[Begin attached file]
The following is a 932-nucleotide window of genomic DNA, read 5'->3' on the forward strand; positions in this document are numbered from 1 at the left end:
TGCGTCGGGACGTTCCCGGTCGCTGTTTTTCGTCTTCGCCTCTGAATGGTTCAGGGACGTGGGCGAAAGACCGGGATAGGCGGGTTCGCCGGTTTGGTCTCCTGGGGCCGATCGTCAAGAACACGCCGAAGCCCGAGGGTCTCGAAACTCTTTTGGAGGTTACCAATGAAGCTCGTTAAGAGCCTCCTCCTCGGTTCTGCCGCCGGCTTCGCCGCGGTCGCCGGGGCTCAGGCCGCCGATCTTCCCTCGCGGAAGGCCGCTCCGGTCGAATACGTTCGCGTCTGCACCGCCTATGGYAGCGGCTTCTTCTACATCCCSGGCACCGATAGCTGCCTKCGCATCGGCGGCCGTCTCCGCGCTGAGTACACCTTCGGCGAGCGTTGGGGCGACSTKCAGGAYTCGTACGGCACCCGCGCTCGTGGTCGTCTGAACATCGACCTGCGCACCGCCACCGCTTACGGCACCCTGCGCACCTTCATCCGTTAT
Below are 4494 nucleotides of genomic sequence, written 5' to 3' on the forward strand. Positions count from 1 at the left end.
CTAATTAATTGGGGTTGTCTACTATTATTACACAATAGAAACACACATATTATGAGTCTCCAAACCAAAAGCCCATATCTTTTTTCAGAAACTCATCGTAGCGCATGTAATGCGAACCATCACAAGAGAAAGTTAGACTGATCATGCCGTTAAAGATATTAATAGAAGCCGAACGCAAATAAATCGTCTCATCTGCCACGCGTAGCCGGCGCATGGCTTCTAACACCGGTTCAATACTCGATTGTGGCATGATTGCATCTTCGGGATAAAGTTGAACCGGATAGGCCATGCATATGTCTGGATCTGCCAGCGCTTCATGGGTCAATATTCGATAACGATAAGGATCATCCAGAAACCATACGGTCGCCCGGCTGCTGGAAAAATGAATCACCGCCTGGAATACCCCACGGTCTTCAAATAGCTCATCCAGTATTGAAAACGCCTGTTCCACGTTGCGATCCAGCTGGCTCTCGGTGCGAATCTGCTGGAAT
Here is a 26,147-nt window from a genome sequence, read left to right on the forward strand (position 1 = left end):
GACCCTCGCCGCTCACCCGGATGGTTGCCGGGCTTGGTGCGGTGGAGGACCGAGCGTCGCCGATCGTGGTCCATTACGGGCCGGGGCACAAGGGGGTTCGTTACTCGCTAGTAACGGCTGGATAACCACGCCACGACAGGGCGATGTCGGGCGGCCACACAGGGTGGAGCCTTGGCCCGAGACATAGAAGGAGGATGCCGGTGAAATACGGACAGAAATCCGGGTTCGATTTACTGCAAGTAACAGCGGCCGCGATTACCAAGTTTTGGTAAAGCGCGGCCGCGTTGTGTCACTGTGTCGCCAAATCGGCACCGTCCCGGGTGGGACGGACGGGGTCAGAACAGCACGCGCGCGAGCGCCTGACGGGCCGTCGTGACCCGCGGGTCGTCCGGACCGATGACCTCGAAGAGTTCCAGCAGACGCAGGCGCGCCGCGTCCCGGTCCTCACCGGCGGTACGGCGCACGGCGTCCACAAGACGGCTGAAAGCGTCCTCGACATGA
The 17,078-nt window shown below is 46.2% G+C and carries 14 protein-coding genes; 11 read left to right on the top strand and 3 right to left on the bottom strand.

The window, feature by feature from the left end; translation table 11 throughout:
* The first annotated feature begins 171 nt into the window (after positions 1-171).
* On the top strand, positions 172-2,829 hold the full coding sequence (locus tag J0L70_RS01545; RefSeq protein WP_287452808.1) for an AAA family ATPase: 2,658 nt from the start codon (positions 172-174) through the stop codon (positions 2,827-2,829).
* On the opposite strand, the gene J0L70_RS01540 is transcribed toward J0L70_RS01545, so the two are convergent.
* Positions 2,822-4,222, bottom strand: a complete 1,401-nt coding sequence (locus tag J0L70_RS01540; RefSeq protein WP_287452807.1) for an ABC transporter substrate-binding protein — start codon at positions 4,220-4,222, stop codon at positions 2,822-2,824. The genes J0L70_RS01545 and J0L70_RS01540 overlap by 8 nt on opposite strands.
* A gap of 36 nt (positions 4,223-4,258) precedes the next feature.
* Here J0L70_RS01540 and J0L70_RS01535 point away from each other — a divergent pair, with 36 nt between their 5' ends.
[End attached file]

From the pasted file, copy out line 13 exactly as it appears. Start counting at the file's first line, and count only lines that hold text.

* A gap of 36 nt (positions 4,223-4,258) precedes the next feature.